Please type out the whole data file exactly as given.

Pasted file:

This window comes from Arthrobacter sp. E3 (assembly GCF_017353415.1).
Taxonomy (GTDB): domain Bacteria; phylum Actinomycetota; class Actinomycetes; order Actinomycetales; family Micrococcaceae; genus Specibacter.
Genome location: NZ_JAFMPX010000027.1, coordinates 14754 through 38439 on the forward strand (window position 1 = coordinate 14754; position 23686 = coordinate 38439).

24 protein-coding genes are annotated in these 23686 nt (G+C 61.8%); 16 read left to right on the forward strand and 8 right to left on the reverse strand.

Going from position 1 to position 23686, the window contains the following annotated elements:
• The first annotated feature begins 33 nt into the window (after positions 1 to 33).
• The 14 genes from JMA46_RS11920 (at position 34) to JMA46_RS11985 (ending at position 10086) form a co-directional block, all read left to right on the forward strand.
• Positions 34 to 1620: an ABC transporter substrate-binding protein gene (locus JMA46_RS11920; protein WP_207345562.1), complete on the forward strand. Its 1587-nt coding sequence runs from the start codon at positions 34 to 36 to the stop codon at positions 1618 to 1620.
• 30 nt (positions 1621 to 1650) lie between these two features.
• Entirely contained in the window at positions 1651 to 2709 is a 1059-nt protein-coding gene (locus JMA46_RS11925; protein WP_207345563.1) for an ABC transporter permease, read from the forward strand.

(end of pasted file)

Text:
This window comes from Arthrobacter sp. E3 (assembly GCF_017353415.1).
Taxonomy (GTDB): domain Bacteria; phylum Actinomycetota; class Actinomycetes; order Actinomycetales; family Micrococcaceae; genus Specibacter.
Genome location: NZ_JAFMPX010000027.1, coordinates 14754 through 38439 on the forward strand (window position 1 = coordinate 14754; position 23686 = coordinate 38439).

24 protein-coding genes are annotated in these 23686 nt (G+C 61.8%); 16 read left to right on the forward strand and 8 right to left on the reverse strand.

Going from position 1 to position 23686, the window contains the following annotated elements:
• The first annotated feature begins 33 nt into the window (after positions 1 to 33).
• The 14 genes from JMA46_RS11920 (at position 34) to JMA46_RS11985 (ending at position 10086) form a co-directional block, all read left to right on the forward strand.
• Positions 34 to 1620: an ABC transporter substrate-binding protein gene (locus JMA46_RS11920; protein WP_207345562.1), complete on the forward strand. Its 1587-nt coding sequence runs from the start codon at positions 34 to 36 to the stop codon at positions 1618 to 1620.
• 30 nt (positions 1621 to 1650) lie between these two features.
• Entirely contained in the window at positions 1651 to 2709 is a 1059-nt protein-coding gene (locus JMA46_RS11925; protein WP_207345563.1) for an ABC transporter permease, read from the forward strand.